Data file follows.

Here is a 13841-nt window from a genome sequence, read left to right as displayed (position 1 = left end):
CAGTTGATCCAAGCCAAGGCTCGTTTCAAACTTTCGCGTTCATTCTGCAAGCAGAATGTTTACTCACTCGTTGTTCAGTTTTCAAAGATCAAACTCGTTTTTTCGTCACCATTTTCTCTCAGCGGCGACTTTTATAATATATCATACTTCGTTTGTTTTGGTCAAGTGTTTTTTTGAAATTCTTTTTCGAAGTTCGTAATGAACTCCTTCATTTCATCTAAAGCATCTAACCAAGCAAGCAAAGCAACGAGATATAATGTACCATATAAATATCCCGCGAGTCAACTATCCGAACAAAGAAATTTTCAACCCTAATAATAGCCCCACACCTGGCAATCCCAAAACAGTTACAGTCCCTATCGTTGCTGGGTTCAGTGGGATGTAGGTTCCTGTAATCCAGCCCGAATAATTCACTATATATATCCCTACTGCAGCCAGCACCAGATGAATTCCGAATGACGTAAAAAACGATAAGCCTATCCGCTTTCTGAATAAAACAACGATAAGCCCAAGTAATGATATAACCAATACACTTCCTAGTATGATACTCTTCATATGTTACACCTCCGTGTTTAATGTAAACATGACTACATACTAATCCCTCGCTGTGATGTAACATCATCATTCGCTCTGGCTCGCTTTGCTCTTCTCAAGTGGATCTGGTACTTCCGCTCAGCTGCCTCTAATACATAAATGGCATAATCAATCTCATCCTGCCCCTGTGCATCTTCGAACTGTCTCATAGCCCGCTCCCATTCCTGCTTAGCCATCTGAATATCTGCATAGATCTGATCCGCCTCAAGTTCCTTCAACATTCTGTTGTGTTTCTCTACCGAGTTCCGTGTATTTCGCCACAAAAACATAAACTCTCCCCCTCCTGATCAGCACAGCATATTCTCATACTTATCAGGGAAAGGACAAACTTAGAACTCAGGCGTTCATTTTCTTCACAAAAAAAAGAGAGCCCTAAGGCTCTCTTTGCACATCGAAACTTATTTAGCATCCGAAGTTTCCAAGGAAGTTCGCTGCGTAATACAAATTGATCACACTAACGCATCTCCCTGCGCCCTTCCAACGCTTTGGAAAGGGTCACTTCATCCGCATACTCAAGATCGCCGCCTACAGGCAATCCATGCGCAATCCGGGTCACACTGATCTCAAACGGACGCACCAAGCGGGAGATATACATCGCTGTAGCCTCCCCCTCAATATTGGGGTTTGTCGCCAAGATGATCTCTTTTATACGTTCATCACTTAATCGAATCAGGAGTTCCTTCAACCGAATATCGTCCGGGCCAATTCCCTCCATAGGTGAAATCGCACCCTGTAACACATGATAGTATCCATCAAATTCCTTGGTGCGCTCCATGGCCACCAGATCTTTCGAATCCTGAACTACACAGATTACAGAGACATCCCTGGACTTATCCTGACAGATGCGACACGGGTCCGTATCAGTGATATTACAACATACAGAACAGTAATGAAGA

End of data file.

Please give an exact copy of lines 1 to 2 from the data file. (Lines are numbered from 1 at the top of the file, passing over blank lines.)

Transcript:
Here is a 13841-nt window from a genome sequence, read left to right as displayed (position 1 = left end):
CAGTTGATCCAAGCCAAGGCTCGTTTCAAACTTTCGCGTTCATTCTGCAAGCAGAATGTTTACTCACTCGTTGTTCAGTTTTCAAAGATCAAACTCGTTTTTTCGTCACCATTTTCTCTCAGCGGCGACTTTTATAATATATCATACTTCGTTTGTTTTGGTCAAGTGTTTTTTTGAAATTCTTTTTCGAAGTTCGTAATGAACTCCTTCATTTCATCTAAAGCATCTAACCAAGCAAGCAAAGCAACGAGATATAATGTACCATATAAATATCCCGCGAGTCAACTATCCGAACAAAGAAATTTTCAACCCTAATAATAGCCCCACACCTGGCAATCCCAAAACAGTTACAGTCCCTATCGTTGCTGGGTTCAGTGGGATGTAGGTTCCTGTAATCCAGCCCGAATAATTCACTATATATATCCCTACTGCAGCCAGCACCAGATGAATTCCGAATGACGTAAAAAACGATAAGCCTATCCGCTTTCTGAATAAAACAACGATAAGCCCAAGTAATGATATAACCAATACACTTCCTAGTATGATACTCTTCATATGTTACACCTCCGTGTTTAATGTAAACATGACTACATACTAATCCCTCGCTGTGATGTAACATCATCATTCGCTCTGGCTCGCTTTGCTCTTCTCAAGTGGATCTGGTACTTCCGCTCAGCTGCCTCTAATACATAAATGGCATAATCAATCTCATCCTGCCCCTGTGCATCTTCGAACTGTCTCATAGCCCGCTCCCATTCCTGCTTAGCCATCTGAATATCTGCATAGATCTGATCCGCCTCAAGTTCCTTCAACATTCTGTTGTGTTTCTCTACCGAGTTCCGTGTATTTCGCCACAAAAACATAAACTCTCCCCCTCCTGATCAGCACAGCATATTCTCATACTTATCAGGGAAAGGACAAACTTAGAACTCAGGCGTTCATTTTCTTCACAAAAAAAAGAGAGCCCTAAGGCTCTCTTTGCACATCGAAACTTATTTAGCATCCGAAGTTTCCAAGGAAGTTCGCTGCGTAATACAAATTGATCACACTAACGCATCTCCCTGCGCCCTTCCAACGCTTTGGAAAGGGTCACTTCATCCGCATACTCAAGATCGCCGCCTACAGGCAATCCATGCGCAATCCGGGTCACACTGATCTCAAACGGACGCACCAAGCGGGAGATATACATCGCTGTAGCCTCCCCCTCAATATTGGGGTTTGTCGCCAAGATGATCTCTTTTATACGTTCATCACTTAATCGAATCAGGAGTTCCTTCAACCGAATATCGTCCGGGCCAATTCCCTCCATAGGTGAAATCGCACCCTGTAACACATGATAGTATCCATCAAATTCCTTGGTGCGCTCCATGGCCACCAGATCTTTCGAATCCTGAACTACACAGATTACAGAGACATCCCTGGACTTATCCTGACAGATGCGACACGGGTCCGTATCAGTGATATTACAACATACAGAACAGTAATGAAGA